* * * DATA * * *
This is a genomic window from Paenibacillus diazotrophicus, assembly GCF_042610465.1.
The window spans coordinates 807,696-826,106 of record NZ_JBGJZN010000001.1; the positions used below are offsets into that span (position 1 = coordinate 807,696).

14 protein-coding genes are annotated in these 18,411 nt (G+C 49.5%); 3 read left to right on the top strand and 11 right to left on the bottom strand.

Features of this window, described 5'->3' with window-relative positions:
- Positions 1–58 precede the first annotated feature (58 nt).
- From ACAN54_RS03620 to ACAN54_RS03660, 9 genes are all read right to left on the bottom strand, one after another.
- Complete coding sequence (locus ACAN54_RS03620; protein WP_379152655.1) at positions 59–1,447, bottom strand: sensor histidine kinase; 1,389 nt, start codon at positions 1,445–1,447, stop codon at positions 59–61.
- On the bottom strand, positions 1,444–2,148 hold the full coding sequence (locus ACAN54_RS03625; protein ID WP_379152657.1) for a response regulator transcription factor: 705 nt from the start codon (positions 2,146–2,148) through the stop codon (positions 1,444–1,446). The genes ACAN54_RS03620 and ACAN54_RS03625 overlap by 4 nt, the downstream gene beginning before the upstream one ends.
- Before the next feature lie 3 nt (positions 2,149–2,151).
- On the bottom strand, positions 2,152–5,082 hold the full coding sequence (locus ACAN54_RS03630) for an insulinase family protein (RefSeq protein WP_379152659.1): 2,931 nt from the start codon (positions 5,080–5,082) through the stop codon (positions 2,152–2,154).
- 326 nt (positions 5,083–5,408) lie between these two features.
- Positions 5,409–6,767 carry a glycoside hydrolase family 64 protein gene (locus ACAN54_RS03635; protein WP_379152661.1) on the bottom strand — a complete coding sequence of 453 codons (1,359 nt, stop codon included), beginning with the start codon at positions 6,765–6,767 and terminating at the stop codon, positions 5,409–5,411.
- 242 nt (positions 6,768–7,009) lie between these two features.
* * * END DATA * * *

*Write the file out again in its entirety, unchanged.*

This is a genomic window from Paenibacillus diazotrophicus, assembly GCF_042610465.1.
The window spans coordinates 807,696-826,106 of record NZ_JBGJZN010000001.1; the positions used below are offsets into that span (position 1 = coordinate 807,696).

14 protein-coding genes are annotated in these 18,411 nt (G+C 49.5%); 3 read left to right on the top strand and 11 right to left on the bottom strand.

Features of this window, described 5'->3' with window-relative positions:
- Positions 1–58 precede the first annotated feature (58 nt).
- From ACAN54_RS03620 to ACAN54_RS03660, 9 genes are all read right to left on the bottom strand, one after another.
- Complete coding sequence (locus ACAN54_RS03620; protein WP_379152655.1) at positions 59–1,447, bottom strand: sensor histidine kinase; 1,389 nt, start codon at positions 1,445–1,447, stop codon at positions 59–61.
- On the bottom strand, positions 1,444–2,148 hold the full coding sequence (locus ACAN54_RS03625; protein ID WP_379152657.1) for a response regulator transcription factor: 705 nt from the start codon (positions 2,146–2,148) through the stop codon (positions 1,444–1,446). The genes ACAN54_RS03620 and ACAN54_RS03625 overlap by 4 nt, the downstream gene beginning before the upstream one ends.
- Before the next feature lie 3 nt (positions 2,149–2,151).
- On the bottom strand, positions 2,152–5,082 hold the full coding sequence (locus ACAN54_RS03630) for an insulinase family protein (RefSeq protein WP_379152659.1): 2,931 nt from the start codon (positions 5,080–5,082) through the stop codon (positions 2,152–2,154).
- 326 nt (positions 5,083–5,408) lie between these two features.
- Positions 5,409–6,767 carry a glycoside hydrolase family 64 protein gene (locus ACAN54_RS03635; protein WP_379152661.1) on the bottom strand — a complete coding sequence of 453 codons (1,359 nt, stop codon included), beginning with the start codon at positions 6,765–6,767 and terminating at the stop codon, positions 5,409–5,411.
- 242 nt (positions 6,768–7,009) lie between these two features.